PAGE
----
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... When Narendra Modi became the country’s prime minister, it was widely believed that he would bring about big-bang economic reforms. With his government well past the halfway mark, what reforms has the PM really been able to bring about? What does the government’s overall reform record look like? The two real economic reforms have been the bankruptcy law reform and, to a lesser extent, the adoption of the GST. The bankruptcy law reform is expected to get rid of non-performing assets of banks and stimulate risk taking, entrepreneurship and, in turn, economic growth. This reform is potentially a game changer, if implemented well. The GST is a distant second. Despite the PM calling it a “good and simple tax,” it has taken a very complex form, with seven different rates. In principle, the GST, which, unlike demonetisation, has been carefully vetted over many years, is a great idea. However, it has succumbed, in its implementation, to the Indian bureaucracy’s penchant for complexity. Looking at the different rates applied, there seems very little method to the madness. ...Indian Express on July 25, 2017, 4:23 a.m.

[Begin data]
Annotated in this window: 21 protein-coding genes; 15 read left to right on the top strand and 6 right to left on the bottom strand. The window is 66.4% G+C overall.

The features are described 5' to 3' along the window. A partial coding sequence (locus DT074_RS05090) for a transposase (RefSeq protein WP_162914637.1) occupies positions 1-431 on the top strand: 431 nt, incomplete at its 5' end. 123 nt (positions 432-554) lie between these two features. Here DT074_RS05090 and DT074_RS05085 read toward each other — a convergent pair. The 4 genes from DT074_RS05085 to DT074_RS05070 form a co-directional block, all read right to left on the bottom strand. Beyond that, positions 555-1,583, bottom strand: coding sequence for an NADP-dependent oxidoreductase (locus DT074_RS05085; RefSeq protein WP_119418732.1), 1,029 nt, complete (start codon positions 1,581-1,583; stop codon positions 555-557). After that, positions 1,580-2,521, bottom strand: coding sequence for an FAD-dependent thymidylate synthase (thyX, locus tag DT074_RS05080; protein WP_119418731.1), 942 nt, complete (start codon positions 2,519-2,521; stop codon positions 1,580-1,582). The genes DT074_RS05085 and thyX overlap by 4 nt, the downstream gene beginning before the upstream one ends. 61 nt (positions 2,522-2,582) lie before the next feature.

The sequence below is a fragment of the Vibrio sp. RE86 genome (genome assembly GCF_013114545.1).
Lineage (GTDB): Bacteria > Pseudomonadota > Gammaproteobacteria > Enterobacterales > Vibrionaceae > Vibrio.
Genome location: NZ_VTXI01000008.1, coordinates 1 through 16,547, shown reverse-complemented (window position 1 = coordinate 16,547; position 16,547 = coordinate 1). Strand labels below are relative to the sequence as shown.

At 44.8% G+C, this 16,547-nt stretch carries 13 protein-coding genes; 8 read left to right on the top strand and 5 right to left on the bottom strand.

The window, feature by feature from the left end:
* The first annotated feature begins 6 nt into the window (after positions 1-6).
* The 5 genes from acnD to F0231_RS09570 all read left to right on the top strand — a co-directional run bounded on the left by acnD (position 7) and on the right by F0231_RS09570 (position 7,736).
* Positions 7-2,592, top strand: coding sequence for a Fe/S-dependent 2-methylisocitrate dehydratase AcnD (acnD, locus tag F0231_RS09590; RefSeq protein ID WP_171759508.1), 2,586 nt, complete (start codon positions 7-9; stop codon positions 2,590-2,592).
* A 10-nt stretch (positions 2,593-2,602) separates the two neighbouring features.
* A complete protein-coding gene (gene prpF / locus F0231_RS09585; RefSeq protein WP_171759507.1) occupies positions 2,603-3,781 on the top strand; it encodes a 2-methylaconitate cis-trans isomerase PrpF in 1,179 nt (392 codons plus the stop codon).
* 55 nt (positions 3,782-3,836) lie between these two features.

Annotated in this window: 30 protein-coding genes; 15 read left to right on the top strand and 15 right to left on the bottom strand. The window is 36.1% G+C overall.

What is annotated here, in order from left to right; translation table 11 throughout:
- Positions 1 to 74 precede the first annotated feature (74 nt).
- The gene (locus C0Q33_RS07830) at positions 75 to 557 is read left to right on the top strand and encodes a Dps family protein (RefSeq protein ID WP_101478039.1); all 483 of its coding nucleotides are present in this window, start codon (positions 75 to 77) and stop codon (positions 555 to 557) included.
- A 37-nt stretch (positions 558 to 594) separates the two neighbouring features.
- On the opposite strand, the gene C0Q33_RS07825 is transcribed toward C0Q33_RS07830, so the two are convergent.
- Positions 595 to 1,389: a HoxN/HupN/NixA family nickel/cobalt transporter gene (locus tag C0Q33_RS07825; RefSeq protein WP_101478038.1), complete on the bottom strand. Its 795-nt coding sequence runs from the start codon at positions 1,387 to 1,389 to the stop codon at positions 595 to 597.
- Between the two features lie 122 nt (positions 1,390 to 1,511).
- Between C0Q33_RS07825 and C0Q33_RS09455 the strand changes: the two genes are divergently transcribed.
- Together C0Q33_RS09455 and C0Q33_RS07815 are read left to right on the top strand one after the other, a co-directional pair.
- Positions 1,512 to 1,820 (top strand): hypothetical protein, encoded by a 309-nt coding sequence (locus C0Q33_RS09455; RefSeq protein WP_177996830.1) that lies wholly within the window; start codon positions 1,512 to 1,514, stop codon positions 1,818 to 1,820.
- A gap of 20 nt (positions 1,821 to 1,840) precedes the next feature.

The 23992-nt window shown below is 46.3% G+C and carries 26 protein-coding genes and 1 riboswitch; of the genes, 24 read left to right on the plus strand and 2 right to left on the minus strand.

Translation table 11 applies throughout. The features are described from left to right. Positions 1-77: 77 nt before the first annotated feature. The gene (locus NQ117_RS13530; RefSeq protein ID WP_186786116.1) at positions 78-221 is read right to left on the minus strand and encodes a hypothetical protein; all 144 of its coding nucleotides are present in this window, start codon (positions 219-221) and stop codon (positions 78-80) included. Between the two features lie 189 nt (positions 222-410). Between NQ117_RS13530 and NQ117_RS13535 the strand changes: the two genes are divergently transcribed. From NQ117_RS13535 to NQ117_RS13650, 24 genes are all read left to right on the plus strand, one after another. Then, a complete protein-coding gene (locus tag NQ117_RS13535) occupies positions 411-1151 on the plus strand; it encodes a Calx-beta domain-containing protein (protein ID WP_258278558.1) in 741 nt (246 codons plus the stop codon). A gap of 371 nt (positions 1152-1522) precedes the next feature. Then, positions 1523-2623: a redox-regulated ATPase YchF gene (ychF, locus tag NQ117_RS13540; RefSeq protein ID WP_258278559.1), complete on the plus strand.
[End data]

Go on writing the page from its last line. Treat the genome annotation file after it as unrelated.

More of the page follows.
... On November 8, Prime Minister Narendra Modi announced his ambitious demonetisation policy initiative to attack the scourges of corruption, black money and fake currency. He also spoke eloquently in his December 31 address about the need for purifying the nation of these scourges. The desirability of this policy goal is well-understood and incontrovertible. How effective has demonetisation, as a policy, been in achieving its stated goals? How efficiently has it been implemented? In terms of effectiveness, the move undoubtedly prevents further circulation of existing counterfeit currency in the two demonetised denominations (Rs 500 and Rs 1,000). ...Indian Express on Jan. 10, 2017, midnight